Use namespaces instead of classes

C++ namespaces are an under-valued aspect of the language. In fact, I will go even further by saying that most member functions within classes should in fact be functions within namespaces instead. Classes are way over-rated IMHO.

Structuring your code this way has a number of key benefits. Firstly, it forces you to distinguish between the real member functions that are extremely tightly coupled to the object and those that are more loosely coupled. The latter can be taken out of the class, put into a separate file+namespace and then and reused in other contexts.

Separating out non-essential functions from a class makes the class itself smaller and easier to maintain. Since the removed function is placed into its own file, it's also more easily understood and maintained.

To avoid tight coupling between the removed function and its original class, you can use a function template parameter and pass in a reference to the class. This way you don't even need to include the orignal class header and can use the removed function on other similar classes provided they have the same interface. This is a more flexible fine-grained approach than the traditional monolithic everything in one class approach.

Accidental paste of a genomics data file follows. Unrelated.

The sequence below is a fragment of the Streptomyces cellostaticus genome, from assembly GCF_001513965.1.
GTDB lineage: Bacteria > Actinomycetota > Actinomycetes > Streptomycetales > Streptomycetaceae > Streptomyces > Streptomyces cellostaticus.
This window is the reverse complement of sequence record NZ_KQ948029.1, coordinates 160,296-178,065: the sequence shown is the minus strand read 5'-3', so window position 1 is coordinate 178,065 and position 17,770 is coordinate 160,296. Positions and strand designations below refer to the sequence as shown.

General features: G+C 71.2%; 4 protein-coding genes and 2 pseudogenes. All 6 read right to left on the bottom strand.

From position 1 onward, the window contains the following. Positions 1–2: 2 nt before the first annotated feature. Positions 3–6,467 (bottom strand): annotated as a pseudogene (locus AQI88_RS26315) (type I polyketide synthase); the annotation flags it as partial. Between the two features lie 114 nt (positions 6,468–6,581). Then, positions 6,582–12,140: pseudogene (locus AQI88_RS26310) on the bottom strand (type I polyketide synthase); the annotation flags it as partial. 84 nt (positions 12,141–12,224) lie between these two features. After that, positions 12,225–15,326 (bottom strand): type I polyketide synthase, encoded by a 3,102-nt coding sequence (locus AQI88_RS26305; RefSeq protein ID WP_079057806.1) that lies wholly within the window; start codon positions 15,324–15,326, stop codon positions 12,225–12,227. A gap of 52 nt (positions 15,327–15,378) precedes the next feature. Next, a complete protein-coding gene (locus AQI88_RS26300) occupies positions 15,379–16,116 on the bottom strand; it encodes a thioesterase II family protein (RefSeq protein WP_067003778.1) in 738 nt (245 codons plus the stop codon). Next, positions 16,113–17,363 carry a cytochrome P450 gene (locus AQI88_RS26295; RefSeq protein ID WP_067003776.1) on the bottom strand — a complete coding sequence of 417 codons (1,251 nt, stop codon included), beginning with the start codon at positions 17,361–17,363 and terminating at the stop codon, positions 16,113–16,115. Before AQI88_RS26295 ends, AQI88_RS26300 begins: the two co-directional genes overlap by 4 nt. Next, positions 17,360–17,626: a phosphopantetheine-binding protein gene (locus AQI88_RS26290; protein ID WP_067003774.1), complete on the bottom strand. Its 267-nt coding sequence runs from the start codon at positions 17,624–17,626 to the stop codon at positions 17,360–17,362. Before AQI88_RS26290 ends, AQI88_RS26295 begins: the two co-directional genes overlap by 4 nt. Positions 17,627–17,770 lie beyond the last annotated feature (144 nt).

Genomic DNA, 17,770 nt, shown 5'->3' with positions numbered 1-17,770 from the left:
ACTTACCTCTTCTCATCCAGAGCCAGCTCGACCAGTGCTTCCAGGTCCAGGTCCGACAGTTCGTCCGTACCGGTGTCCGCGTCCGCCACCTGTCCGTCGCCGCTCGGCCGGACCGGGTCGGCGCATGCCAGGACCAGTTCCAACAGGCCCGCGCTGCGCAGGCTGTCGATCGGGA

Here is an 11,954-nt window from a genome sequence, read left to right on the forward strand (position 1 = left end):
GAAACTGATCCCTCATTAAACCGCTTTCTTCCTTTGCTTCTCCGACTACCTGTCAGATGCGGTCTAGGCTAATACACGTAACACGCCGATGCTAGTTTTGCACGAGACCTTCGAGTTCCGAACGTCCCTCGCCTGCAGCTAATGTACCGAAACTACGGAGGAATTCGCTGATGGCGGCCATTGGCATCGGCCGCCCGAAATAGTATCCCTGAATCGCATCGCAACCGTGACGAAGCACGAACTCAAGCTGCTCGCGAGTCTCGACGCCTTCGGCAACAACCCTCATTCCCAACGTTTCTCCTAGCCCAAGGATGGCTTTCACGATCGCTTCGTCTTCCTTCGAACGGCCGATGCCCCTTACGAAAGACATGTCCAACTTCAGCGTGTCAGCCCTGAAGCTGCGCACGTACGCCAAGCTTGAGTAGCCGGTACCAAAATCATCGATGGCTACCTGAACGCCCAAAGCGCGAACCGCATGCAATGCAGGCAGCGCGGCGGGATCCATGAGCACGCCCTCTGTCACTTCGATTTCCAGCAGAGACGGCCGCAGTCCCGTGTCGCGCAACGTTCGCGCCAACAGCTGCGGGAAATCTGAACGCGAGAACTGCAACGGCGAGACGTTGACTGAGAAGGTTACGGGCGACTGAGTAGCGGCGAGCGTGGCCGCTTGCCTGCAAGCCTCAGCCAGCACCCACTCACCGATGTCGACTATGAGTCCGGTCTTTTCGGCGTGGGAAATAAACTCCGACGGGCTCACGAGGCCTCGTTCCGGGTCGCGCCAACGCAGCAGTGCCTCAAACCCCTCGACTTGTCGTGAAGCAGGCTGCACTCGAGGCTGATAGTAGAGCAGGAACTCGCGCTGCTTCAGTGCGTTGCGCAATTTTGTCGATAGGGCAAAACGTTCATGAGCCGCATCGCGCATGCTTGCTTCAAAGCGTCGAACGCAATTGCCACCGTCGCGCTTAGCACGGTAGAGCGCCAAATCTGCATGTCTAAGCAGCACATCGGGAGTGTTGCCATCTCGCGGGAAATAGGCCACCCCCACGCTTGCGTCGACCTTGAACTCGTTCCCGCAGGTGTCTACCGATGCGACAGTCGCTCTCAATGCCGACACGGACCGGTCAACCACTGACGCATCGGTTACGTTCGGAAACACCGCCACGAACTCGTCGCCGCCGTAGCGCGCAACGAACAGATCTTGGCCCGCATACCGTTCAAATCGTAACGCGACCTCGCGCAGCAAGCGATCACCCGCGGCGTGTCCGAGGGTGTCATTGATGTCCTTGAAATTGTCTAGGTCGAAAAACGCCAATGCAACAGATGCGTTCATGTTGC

It also leaves the class open for extension in a way that adding member functions to a class will never equal. To add functionality, you'll hardly ever need to touch the original class. Simply define a new function within the objects namespace and pass in a reference instead.

It seems like on every new feature of C++, everyone goes way overboard. Firstly, it was inheritance. Libraries were appearing with huge inheritance heirarchies. In fact some developers were inheriting completely unrelated functionality - which is not what inheritance was ever intended to be used for. Inheritance is a form of coupling, and from software engineering first principles is bad and should be minimised. Eventually, developers started to see the light and found out the hard way that such deep inheritance can be error-prone and difficult to maintain.

Then came the template brigade. Suddenly inheritance was bad and just about everything became a template instead. I give you exhibit a), the standard template library. This is a classic example of templates gone mad. Everything was shoehorned into one mould, even if it didn't fit. This movement is still active and vibrant today, as is evident by the existance of the boost libraries. Just because it can be a parameter, does not mean everything should be parameterised!

Don't get me wrong, I love all these features of C++, but they should be used sparingly and in the right context. Their use and pros-and-cons should be weighed up carefully against several other alternatives. This is something experienced developers learn over time. Newbies will not see or understand this when they first begin to code in C++.